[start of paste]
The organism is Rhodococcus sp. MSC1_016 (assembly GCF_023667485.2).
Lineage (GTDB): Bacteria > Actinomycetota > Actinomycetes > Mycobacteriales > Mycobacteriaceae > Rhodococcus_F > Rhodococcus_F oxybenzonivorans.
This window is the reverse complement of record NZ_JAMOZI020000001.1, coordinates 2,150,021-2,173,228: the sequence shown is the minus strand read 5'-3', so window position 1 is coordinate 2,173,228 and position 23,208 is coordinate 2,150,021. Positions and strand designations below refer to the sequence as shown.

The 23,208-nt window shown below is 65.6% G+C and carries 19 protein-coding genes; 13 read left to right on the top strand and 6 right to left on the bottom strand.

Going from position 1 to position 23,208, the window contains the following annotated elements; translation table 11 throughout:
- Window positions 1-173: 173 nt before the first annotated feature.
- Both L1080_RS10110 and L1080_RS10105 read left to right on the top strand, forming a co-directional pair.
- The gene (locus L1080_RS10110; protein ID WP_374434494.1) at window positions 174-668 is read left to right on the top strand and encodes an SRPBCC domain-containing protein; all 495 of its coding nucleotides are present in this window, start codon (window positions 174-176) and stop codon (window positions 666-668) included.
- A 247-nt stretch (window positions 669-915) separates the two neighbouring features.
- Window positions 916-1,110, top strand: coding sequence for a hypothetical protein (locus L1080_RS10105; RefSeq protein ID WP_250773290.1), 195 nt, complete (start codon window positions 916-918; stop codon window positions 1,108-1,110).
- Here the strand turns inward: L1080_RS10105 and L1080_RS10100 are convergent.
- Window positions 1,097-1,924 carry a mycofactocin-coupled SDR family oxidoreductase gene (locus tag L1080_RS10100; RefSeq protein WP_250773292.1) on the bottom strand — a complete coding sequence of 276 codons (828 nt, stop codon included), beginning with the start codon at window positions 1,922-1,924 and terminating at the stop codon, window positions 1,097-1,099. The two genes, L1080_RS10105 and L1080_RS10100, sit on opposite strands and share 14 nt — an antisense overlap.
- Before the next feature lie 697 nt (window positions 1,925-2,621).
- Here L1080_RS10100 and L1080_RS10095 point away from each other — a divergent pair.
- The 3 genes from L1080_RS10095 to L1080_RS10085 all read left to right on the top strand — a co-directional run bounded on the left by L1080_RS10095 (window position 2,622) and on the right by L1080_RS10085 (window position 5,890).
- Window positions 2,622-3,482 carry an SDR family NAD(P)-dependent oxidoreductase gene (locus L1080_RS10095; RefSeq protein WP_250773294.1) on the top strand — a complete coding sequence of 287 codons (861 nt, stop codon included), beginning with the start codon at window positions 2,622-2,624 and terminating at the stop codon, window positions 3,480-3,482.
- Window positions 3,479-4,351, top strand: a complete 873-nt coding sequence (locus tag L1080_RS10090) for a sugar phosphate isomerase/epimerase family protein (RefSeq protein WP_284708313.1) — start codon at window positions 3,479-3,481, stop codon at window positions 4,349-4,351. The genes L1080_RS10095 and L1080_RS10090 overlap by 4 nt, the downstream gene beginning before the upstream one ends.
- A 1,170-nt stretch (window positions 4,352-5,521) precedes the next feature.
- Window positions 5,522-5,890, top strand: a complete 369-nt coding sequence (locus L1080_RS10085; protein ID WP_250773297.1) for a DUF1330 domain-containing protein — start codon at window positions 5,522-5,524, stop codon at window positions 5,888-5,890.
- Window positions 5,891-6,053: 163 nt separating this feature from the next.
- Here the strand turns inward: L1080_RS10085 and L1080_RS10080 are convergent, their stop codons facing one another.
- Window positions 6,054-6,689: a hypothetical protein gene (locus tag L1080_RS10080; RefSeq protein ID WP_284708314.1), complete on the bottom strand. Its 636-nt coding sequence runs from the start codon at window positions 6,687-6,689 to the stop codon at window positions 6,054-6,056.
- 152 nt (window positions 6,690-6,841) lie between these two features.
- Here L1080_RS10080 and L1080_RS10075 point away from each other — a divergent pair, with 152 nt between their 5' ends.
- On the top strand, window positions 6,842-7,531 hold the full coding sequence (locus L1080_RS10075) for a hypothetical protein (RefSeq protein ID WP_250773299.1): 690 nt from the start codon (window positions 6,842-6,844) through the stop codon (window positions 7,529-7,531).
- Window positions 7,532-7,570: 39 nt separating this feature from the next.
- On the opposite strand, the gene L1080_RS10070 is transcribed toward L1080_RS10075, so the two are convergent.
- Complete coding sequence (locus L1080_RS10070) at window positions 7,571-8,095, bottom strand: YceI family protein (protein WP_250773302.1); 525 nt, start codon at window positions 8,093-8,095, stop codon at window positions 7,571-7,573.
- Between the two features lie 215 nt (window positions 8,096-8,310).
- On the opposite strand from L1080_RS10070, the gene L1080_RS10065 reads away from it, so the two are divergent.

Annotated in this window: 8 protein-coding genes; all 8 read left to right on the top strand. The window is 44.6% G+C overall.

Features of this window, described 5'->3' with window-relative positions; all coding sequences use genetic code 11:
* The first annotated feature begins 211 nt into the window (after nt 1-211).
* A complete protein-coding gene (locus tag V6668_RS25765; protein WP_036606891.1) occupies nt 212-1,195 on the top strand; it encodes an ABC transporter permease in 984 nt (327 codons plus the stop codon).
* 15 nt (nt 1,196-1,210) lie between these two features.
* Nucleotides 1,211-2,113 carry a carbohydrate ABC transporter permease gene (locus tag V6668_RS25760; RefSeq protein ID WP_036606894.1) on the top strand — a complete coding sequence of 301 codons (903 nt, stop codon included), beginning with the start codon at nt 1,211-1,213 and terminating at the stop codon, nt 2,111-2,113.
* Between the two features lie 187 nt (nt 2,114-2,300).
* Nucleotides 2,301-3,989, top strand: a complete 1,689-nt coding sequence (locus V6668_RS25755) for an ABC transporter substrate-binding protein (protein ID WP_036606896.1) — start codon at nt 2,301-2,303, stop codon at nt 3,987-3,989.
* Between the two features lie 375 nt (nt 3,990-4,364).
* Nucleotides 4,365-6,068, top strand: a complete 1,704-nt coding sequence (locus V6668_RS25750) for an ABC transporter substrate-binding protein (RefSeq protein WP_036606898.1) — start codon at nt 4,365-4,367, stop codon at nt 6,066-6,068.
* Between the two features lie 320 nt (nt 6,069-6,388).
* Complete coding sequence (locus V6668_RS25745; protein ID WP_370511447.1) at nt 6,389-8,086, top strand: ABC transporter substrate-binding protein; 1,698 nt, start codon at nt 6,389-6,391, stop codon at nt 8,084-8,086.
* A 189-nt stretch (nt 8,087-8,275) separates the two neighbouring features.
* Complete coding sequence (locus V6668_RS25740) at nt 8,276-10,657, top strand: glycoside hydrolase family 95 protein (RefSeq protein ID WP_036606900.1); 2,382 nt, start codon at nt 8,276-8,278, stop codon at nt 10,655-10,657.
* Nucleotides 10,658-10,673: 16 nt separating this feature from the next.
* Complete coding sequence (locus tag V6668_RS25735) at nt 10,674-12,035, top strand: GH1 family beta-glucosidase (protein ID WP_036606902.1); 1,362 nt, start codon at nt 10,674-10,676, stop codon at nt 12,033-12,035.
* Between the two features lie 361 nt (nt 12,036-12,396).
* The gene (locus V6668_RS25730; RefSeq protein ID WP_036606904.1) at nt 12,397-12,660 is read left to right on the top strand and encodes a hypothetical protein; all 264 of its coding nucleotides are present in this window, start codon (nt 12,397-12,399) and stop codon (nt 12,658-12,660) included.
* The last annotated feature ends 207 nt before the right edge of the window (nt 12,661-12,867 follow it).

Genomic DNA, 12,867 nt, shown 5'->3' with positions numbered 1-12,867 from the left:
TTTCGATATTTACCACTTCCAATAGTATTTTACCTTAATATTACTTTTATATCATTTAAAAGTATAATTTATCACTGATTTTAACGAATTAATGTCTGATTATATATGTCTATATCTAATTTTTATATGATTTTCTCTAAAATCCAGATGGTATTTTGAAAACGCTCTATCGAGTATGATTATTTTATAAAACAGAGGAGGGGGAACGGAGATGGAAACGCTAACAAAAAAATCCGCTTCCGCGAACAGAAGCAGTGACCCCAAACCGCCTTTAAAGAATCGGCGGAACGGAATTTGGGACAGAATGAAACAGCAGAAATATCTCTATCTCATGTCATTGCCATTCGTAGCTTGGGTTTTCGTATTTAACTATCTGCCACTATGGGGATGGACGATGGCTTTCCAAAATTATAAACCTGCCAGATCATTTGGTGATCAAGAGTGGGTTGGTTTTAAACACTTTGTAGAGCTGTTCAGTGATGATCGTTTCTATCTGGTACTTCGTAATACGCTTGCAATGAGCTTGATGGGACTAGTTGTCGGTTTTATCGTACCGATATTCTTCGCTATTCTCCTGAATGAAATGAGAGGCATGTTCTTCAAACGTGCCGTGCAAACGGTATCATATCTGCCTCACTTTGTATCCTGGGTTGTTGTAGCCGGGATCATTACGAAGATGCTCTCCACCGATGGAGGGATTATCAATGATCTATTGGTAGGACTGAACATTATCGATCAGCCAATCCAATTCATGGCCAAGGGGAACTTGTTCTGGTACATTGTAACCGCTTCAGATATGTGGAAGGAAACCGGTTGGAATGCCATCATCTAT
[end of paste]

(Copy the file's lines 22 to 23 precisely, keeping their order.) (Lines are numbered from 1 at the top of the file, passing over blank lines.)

- Window positions 6,054-6,689: a hypothetical protein gene (locus tag L1080_RS10080; RefSeq protein ID WP_284708314.1), complete on the bottom strand. Its 636-nt coding sequence runs from the start codon at window positions 6,687-6,689 to the stop codon at window positions 6,054-6,056.
- 152 nt (window positions 6,690-6,841) lie between these two features.